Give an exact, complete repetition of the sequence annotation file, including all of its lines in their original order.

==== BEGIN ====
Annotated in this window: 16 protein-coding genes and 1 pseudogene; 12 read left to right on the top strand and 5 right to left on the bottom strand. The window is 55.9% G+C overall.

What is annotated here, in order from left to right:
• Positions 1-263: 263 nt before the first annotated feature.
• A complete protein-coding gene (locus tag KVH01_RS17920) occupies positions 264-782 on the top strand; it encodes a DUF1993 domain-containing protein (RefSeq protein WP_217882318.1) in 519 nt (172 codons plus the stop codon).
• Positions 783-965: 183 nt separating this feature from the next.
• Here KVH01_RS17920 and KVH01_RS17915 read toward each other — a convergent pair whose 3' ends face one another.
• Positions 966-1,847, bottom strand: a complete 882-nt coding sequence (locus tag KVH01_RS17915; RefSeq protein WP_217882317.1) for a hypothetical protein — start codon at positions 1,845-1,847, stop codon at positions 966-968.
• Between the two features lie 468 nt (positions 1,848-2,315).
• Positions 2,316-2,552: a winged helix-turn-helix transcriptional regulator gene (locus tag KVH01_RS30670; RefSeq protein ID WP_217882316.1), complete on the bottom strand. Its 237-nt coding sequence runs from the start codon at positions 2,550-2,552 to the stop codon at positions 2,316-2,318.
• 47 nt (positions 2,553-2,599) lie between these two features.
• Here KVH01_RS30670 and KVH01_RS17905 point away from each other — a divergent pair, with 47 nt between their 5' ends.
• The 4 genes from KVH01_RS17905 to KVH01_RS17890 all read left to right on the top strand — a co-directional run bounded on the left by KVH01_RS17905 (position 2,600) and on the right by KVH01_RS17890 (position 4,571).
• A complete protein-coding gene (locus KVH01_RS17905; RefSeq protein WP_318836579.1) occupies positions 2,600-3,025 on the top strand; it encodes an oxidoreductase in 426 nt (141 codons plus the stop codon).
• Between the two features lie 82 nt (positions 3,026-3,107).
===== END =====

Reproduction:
Annotated in this window: 16 protein-coding genes and 1 pseudogene; 12 read left to right on the top strand and 5 right to left on the bottom strand. The window is 55.9% G+C overall.

What is annotated here, in order from left to right:
• Positions 1-263: 263 nt before the first annotated feature.
• A complete protein-coding gene (locus tag KVH01_RS17920) occupies positions 264-782 on the top strand; it encodes a DUF1993 domain-containing protein (RefSeq protein WP_217882318.1) in 519 nt (172 codons plus the stop codon).
• Positions 783-965: 183 nt separating this feature from the next.
• Here KVH01_RS17920 and KVH01_RS17915 read toward each other — a convergent pair whose 3' ends face one another.
• Positions 966-1,847, bottom strand: a complete 882-nt coding sequence (locus tag KVH01_RS17915; RefSeq protein WP_217882317.1) for a hypothetical protein — start codon at positions 1,845-1,847, stop codon at positions 966-968.
• Between the two features lie 468 nt (positions 1,848-2,315).
• Positions 2,316-2,552: a winged helix-turn-helix transcriptional regulator gene (locus tag KVH01_RS30670; RefSeq protein ID WP_217882316.1), complete on the bottom strand. Its 237-nt coding sequence runs from the start codon at positions 2,550-2,552 to the stop codon at positions 2,316-2,318.
• 47 nt (positions 2,553-2,599) lie between these two features.
• Here KVH01_RS30670 and KVH01_RS17905 point away from each other — a divergent pair, with 47 nt between their 5' ends.
• The 4 genes from KVH01_RS17905 to KVH01_RS17890 all read left to right on the top strand — a co-directional run bounded on the left by KVH01_RS17905 (position 2,600) and on the right by KVH01_RS17890 (position 4,571).
• A complete protein-coding gene (locus KVH01_RS17905; RefSeq protein WP_318836579.1) occupies positions 2,600-3,025 on the top strand; it encodes an oxidoreductase in 426 nt (141 codons plus the stop codon).
• Between the two features lie 82 nt (positions 3,026-3,107).